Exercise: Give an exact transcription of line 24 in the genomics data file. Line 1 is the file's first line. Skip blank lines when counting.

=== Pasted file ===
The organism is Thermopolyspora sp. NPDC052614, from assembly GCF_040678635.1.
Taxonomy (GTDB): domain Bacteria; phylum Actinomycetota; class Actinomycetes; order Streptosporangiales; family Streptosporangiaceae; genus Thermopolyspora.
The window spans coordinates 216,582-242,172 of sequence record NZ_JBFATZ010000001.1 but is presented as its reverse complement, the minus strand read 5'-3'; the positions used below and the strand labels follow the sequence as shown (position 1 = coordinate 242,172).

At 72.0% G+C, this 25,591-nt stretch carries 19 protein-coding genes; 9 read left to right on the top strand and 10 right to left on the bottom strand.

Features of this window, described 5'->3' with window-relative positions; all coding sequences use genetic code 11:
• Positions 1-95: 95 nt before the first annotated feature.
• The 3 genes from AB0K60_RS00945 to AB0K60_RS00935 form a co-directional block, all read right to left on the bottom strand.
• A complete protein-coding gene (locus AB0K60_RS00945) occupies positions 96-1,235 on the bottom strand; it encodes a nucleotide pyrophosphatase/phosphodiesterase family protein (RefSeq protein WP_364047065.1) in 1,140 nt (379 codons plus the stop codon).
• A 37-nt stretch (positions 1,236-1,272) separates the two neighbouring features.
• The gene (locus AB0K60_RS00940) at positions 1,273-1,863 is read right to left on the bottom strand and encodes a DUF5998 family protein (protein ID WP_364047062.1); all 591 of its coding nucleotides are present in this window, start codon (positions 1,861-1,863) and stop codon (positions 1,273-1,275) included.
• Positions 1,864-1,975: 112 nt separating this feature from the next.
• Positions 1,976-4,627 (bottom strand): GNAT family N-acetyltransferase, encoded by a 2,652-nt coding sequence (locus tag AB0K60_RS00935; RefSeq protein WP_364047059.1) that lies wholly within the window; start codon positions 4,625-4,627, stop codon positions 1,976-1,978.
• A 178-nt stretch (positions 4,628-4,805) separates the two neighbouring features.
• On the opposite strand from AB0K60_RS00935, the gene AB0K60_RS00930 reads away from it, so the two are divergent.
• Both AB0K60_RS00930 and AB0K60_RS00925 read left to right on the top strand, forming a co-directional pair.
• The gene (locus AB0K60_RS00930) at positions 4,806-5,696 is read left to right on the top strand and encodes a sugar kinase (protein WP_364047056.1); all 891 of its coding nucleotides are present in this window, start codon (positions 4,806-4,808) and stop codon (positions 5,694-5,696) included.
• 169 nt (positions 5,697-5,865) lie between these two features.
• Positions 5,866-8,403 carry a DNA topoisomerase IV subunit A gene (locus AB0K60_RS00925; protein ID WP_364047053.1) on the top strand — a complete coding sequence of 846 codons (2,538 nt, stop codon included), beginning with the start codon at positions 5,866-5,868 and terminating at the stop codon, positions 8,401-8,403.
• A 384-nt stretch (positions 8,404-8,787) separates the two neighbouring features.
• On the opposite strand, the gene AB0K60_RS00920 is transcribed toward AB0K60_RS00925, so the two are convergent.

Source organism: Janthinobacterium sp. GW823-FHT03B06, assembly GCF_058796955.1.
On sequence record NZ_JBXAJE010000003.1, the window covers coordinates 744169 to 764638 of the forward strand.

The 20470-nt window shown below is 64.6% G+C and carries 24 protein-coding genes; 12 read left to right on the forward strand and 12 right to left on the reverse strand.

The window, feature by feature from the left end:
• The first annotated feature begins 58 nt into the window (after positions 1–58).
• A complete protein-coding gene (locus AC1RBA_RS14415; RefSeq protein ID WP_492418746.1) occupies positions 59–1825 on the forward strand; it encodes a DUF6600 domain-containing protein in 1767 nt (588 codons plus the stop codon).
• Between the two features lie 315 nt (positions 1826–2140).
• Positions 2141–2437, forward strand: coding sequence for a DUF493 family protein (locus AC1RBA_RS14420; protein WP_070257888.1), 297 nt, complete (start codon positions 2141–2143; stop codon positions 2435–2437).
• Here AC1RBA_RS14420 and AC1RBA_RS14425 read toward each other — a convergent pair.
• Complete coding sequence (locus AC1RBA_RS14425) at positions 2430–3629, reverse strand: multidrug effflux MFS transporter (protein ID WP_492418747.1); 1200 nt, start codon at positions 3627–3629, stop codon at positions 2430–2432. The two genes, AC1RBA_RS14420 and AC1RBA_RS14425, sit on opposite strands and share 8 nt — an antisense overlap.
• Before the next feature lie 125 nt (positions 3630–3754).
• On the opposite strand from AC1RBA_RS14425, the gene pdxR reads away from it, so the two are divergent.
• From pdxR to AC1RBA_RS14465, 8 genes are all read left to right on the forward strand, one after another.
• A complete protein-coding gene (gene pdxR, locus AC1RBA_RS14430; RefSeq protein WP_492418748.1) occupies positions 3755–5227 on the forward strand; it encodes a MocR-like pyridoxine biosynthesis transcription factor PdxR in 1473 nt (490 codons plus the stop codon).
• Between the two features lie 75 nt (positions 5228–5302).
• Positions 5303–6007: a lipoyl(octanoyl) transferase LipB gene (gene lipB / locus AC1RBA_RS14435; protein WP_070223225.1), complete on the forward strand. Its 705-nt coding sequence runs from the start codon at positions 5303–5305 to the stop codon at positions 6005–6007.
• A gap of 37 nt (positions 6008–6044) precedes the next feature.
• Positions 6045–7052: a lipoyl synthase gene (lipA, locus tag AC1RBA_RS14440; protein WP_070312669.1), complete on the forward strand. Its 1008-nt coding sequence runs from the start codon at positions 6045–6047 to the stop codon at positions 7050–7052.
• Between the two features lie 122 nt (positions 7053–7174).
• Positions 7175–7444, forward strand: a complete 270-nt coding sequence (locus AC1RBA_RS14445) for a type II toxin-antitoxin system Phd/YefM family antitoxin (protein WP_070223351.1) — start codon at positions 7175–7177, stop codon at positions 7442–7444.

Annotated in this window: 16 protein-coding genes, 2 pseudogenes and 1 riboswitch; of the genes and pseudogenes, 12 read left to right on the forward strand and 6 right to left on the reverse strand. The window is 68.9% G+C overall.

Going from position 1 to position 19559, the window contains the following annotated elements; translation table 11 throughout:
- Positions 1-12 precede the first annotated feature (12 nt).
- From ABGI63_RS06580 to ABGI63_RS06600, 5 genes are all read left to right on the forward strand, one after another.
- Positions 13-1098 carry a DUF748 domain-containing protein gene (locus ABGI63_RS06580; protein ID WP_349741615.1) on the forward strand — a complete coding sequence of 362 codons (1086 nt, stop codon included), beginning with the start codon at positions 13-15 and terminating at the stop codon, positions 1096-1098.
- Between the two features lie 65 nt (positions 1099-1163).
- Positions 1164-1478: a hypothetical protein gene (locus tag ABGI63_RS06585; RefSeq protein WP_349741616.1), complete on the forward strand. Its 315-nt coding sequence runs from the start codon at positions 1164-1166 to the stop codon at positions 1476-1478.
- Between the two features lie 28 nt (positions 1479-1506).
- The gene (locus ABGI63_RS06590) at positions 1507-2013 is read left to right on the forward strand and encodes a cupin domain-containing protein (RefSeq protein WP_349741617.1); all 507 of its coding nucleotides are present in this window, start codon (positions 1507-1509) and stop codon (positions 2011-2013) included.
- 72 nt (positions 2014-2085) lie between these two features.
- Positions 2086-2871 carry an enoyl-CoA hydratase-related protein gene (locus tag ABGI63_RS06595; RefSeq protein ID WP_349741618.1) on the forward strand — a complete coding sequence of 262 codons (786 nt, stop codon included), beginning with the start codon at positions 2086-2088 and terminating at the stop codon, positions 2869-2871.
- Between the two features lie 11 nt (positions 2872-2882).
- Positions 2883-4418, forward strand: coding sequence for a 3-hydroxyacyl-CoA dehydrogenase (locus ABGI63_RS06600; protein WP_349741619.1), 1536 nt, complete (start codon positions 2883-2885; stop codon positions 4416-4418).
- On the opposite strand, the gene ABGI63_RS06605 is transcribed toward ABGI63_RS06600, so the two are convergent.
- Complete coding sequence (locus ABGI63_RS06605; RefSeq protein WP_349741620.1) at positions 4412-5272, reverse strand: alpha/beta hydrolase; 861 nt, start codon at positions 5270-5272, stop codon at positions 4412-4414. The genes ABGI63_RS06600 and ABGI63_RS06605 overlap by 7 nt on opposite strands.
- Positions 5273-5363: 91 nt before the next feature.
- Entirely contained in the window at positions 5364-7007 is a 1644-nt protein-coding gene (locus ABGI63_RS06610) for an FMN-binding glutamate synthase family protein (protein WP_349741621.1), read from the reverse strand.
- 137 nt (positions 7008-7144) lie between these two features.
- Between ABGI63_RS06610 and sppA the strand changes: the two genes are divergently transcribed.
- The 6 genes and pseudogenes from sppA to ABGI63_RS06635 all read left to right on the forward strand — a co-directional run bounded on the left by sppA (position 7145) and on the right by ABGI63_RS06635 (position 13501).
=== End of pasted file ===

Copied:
The window, feature by feature from the left end: